Anyway, like Batman with his cave trophies, these racist relics were stripped of some malevolence in the aforementioned editor’s possession. He controlled them now. To display them was to boast of their defeat. Any interlopers into the Bat-Cave would have known to beware; their gruesome ideologies were thin.
Or maybe I’m just spitballing, I dunno, it’s been 10 years since I’ve seen him. I’ll ask him about it if I ever do again. Maybe he just thought they were funny because they showed how stupid their authors were.
DC gave interns compilations of all its releases, including The Spirit collections featuring Ebony White—whom I didn’t even recognize as supposed to be human the first time I encountered him in The Smithsonian Collection of Comics at age 10. I thought he was an imp or some other type of Mxyzptlxian creature. That same collection featured Winsor McCay’s Little Nemo and Impy, who was an imp but whom I definitely recognized as an archaic stereotype, even at that tender age.
(Although I did recently find out that the word impi means war regiment in Zulu. Zulu warrior garb seems to be the visual basis for the character, so there’s that. If Darwyn Cooke turned Ebony into a normal kid I guess any reboot is possible.)
They also passed me a reprint of Detective Comics #1, where a white dude goes to a restaurant and just starts beating up Asian people because he thinks they look shifty. Its cover was astonishing in its caricature of a Chinese villain as a gargoyle. In a tightly framed headshot, the book has nothing to declare, no selling message other than “here there be dragons.”
All of which is to establish that you can’t study comics without encountering a lot of racism in its native environment. All of this stuff is still out there, and while less is being produced, it’s also embedded in the otherwise greats like Eisner and McCay. So I wrote this piece on a particularly egregious example for 1-900-HOTDOG. The Hood spent a couple of years espousing hateful opinions, before crescending into full-out war crimes. All of it is presented as heroic. These days, it’s an artifact of an uglier time, but not one as dead as I’d like it to be.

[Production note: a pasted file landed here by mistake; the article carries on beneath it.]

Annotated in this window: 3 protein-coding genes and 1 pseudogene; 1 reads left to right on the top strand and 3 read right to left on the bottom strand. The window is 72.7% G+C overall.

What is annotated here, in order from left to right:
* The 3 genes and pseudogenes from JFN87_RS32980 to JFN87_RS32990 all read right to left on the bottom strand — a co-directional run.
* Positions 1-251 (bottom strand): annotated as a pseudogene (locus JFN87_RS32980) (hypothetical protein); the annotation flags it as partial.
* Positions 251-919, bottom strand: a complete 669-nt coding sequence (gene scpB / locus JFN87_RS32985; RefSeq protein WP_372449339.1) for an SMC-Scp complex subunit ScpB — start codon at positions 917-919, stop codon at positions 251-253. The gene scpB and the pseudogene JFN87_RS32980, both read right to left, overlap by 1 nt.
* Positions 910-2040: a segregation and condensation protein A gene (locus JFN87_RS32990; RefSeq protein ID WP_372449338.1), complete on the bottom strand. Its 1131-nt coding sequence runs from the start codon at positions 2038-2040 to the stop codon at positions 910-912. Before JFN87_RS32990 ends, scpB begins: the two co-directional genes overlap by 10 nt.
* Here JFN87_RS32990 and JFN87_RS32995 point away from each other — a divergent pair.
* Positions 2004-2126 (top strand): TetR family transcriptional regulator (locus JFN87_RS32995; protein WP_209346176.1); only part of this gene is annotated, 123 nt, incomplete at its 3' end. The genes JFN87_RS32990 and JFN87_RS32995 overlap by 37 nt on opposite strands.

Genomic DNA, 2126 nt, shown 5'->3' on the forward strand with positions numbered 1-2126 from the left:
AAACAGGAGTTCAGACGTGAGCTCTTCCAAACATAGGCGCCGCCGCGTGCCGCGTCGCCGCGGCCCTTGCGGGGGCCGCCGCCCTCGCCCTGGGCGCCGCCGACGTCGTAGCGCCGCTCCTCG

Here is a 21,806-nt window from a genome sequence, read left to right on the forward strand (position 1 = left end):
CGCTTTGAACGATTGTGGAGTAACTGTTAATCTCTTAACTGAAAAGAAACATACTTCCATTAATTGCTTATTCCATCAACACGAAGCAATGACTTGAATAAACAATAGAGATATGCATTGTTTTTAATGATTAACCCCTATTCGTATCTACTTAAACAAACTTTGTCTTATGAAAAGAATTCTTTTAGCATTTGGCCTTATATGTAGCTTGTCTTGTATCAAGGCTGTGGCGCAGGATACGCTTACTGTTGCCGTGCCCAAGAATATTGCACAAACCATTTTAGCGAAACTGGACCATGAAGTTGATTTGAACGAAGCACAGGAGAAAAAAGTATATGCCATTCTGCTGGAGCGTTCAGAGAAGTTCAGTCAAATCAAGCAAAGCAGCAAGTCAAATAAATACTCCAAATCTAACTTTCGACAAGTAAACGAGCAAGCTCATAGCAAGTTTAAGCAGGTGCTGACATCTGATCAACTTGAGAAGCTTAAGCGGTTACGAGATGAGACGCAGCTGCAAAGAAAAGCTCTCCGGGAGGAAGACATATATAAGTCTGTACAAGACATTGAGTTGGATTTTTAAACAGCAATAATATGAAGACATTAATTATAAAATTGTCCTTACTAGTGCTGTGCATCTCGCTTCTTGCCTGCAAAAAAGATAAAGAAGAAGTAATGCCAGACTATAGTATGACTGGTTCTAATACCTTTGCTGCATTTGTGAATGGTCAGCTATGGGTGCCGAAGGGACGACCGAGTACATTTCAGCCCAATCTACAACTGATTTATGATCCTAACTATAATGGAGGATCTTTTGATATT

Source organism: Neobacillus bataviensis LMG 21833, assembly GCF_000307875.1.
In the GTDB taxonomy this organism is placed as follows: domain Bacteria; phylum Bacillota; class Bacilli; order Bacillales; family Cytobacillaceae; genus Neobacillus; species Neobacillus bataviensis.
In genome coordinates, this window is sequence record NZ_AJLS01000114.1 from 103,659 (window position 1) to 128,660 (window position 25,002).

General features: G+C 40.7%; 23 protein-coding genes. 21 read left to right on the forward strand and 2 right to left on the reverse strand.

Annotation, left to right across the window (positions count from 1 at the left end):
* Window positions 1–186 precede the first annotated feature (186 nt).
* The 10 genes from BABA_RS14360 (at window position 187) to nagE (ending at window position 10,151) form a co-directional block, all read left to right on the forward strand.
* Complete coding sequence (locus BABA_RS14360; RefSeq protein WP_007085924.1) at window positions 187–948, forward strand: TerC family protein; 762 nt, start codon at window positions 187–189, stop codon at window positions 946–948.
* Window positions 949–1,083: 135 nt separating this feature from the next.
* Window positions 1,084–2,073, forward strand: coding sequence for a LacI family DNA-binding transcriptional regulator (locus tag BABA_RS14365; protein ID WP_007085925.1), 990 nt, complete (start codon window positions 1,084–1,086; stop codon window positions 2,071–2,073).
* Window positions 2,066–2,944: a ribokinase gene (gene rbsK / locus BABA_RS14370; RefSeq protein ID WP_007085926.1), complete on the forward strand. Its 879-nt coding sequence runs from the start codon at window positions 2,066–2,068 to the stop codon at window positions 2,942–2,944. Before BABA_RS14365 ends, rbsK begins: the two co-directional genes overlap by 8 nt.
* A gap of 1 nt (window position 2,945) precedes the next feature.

DC’s bringing back the Milestone line as I write this. Though I read them somewhat late, I remember clipping all the newspaper articles about them at the time—any article about comics was validating in the ’90s. I read a few of my cousin’s and related most to Hardware, a more realistic-tech Iron Man with a great premise that his civilian identity’s mentor was his superhero persona’s arch-enemy. When I finally revisited them, I was old enough to appreciate the subversions of tropes. A particular standout was Icon, who finally gets woke about injustice and saves the day, only to end his first issue surrounded by policemen who are convinced he’s the criminal.
Just before Dwayne McDuffie passed away, I was having drinks with Ivan Cohen, who had hired me for my DC internship. I was talking about belatedly reading the Milestone line, and how it showed all of the man’s talent for creation that blossomed on the Justice League animated series. Just how consummately great he was. We toasted him in absentia, a comic writer I’d never met, but one I could admire enough to envy. A few days later he was gone. It’s one of comics’ greatest losses, and it grieves me I’ll never get to say thanks for the stories. But his influence and works have rippled, and I think, if I can end all this on an upbeat note, he proved why diversity matters for comics: how many great stories have to be told that can only work from certain character’s perspectives.
Cheers to you, Mr. McDuffie. I hope we can live up to your vision for the industry and its output.